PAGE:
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Nietzsche Groundhog Day

Groundhog Day and Nietzsche’s Eternal Recurrence

(06 October 2007)

Is Groundhog Day one of the truly great philosophical movies? Viewed on the most trivial level, it’s just a Hollywood rom-com, but on closer inspection, it furnishes a dazzling treatment of Nietzsche’s concept of eternal recurrence, even to the extent of illuminating Deleuze and Irigaray’s conflicting interpretations of this key Nietzschean thought. It also throws light on postmodern thinking regarding simulacra: representations without originals. Finally, it updates the ancient Greek myth of Sisyphus and casts its protagonist, played by Bill Murray, in the role of Sisyphus, the absurd hero.

Eternal recurrence is the idea that we have lived the exact life we are leading now an infinite number of times in the past and will do so an infinite number of times in the future. If we’ve enjoyed a particularly eventful and pleasurable life, this might sound like the greatest of good tidings. If not, eternal recurrence may strike us as a curse. Our misery, far from being over when we die, is destined to echo through eternity. This is a chilling recasting of hell, as horrific as anything Dante conceived.

In Groundhog Day, Bill Murray finds that every day, no matter what he does, he wakes up at the same time in the same bed in the same hotel in the same small American town. In the next twenty-four hours he is free to do anything he likes, but he knows he’s condemned to start the whole process again as soon as the day has run its course. In a sense he has achieved immortality. Even if he wants to, he can’t die. But is this a blessing or a malediction?

Deleuze might offer Murray a crumb of comfort. According to his interpretation of eternal recurrence, Nietzsche was not in fact promoting the idea of the return of the identical but rather the ‘return’ of the different. Each return selects the life-enhancing while rejecting the life-denying, leading to each iteration being more affirmative than the last. As Deleuze says, ‘We can thus see how the eternal return is linked, not to a repetition of the same, but on the contrary, to a transmutation. It is the moment or the eternity of becoming which eliminates all that resists it. It releases, indeed it creates, the purely active and pure affirmation.’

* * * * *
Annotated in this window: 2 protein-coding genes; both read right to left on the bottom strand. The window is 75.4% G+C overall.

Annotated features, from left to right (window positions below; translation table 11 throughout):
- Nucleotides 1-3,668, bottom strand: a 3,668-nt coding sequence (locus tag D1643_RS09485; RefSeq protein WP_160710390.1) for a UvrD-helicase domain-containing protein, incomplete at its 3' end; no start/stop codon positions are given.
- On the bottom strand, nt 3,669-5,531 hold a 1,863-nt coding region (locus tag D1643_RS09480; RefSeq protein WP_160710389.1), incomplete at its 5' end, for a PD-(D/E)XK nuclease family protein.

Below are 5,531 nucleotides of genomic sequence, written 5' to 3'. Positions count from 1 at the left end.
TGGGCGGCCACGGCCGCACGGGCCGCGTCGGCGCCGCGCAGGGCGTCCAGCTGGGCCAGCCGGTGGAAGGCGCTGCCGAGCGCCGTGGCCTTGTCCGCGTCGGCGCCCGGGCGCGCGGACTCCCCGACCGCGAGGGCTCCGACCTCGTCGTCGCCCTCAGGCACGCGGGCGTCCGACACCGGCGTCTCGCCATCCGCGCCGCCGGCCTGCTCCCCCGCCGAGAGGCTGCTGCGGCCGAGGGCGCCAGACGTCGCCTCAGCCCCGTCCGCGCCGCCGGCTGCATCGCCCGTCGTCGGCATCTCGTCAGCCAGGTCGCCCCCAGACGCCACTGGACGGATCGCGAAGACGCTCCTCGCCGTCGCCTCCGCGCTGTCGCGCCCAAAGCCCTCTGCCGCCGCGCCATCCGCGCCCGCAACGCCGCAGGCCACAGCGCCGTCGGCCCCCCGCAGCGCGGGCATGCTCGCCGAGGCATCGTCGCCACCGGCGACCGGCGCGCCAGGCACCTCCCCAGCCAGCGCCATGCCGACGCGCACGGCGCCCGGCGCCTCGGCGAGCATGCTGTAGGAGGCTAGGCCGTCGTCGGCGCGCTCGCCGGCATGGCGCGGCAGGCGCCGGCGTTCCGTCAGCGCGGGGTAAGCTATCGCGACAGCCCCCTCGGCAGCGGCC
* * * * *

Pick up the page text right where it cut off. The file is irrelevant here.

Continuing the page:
Deleuze’s version of eternal recurrence doesn’t seem well supported by what Nietzsche actually wrote. Indeed, it seems a somewhat perverse reading since it implies that the world should be ‘improving’ with each iteration. But, as Nietzsche pointed out, if the world were moving towards any final state then, taking into account his belief that an infinite amount of time has passed before now, we would unquestionably have arrived at that state by now. Therefore if Deleuze is right, we should have reached a world of supreme affirmation. Manifestly, we haven’t.

Groundhog Day contradicts both Nietzsche and Deleuze. In Bill Murray’s world, there’s no Nietzschean return of the identical since he’s able to act differently each time and cause different events to happen. Nor is each repetition more affirmative than the last. In fact, Groundhog Day presents a far more human version of eternal recurrence. Murray largely muddles his way through his dilemma. Sometimes he’s less affirmative, sometimes more. Driven on by love, he does finally reach a state of transmutation and at that point he actually escapes from eternal recurrence.